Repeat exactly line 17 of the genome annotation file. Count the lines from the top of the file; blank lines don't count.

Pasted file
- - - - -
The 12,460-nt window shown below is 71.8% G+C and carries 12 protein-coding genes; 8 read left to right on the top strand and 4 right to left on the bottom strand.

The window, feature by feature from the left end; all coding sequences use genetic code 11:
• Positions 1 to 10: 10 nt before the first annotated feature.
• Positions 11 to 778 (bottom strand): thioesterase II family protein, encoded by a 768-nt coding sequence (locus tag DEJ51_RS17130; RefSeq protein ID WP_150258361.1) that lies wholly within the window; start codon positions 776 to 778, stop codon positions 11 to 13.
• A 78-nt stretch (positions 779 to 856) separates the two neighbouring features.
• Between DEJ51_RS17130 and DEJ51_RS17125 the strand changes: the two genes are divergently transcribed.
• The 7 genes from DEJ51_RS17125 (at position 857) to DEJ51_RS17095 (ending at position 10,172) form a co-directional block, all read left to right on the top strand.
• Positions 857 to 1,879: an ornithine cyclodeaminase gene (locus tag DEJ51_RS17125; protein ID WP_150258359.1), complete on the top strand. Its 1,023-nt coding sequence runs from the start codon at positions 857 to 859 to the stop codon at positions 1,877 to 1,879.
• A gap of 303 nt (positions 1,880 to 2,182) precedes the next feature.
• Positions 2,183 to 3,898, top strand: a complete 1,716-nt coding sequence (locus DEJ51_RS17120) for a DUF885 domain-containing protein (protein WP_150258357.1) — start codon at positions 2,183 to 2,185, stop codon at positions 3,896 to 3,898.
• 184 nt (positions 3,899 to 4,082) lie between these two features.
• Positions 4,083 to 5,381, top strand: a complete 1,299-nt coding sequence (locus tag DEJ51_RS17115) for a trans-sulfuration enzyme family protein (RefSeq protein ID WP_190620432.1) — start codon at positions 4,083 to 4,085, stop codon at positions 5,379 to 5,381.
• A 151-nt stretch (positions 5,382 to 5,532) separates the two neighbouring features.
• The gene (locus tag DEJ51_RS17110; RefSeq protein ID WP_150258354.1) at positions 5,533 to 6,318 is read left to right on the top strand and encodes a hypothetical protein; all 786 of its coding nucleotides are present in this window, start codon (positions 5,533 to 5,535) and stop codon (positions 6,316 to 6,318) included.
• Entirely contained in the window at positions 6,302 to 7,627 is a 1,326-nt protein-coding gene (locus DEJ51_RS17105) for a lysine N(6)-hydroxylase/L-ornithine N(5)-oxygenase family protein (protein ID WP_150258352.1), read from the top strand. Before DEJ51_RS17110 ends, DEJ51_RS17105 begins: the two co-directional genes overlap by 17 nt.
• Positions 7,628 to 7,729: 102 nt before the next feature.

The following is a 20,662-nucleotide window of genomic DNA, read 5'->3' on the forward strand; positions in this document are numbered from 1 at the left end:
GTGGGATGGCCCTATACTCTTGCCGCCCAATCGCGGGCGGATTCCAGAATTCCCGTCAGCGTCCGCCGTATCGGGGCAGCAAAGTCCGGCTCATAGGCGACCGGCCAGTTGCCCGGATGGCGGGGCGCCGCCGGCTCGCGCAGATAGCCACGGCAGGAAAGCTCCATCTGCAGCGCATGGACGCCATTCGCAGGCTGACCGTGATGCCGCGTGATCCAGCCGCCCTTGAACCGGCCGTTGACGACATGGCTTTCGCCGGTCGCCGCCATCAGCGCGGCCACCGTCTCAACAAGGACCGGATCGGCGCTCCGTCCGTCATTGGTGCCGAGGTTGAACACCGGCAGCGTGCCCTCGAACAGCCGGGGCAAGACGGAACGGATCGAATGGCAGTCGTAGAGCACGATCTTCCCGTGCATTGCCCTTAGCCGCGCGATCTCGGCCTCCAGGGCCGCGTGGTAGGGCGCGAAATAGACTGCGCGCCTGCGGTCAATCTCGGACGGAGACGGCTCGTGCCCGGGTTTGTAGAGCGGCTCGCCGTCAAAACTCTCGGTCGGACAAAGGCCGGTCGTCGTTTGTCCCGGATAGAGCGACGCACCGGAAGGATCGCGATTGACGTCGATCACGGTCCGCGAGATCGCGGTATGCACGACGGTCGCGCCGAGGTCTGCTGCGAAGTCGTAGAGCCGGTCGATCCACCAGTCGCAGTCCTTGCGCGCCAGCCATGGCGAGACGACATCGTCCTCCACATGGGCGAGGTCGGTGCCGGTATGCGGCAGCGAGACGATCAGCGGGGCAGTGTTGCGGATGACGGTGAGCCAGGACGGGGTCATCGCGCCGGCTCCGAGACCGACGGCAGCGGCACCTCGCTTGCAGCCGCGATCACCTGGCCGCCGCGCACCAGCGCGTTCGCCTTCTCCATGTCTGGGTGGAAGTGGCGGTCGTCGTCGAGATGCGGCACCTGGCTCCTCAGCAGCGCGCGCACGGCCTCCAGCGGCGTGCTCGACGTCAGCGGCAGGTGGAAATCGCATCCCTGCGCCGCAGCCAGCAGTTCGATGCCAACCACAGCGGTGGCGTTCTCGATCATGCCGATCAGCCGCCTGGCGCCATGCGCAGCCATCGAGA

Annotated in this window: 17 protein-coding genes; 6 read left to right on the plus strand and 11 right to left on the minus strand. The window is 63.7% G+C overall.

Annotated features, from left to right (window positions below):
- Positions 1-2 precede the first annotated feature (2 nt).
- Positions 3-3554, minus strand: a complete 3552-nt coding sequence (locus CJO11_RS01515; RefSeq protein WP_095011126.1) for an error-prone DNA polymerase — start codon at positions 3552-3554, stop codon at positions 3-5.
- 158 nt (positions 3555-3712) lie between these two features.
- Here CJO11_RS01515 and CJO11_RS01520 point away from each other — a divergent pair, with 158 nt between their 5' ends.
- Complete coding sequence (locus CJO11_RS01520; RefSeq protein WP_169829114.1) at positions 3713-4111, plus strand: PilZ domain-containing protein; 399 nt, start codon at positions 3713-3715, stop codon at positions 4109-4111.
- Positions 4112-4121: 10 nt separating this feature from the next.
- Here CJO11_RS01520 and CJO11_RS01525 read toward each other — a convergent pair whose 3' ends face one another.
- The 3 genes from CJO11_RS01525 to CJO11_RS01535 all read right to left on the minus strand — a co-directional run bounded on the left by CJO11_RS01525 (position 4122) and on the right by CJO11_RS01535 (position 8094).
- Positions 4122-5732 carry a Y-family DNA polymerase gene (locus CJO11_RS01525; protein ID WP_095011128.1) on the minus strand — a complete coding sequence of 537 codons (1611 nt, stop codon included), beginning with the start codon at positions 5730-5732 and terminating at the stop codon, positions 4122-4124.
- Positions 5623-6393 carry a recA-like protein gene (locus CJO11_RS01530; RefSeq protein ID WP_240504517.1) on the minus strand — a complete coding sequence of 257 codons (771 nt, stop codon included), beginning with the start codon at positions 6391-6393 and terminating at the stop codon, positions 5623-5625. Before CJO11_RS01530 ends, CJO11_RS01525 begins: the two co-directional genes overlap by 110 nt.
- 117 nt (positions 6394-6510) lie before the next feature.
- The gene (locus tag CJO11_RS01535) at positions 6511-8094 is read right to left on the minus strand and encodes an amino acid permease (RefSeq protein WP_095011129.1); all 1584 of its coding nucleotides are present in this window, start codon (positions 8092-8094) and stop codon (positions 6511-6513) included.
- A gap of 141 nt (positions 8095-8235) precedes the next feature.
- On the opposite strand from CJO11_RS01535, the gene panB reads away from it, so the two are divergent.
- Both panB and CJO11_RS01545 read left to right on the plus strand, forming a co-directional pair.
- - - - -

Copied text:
The following is a 20,662-nucleotide window of genomic DNA, read 5'->3' on the forward strand; positions in this document are numbered from 1 at the left end: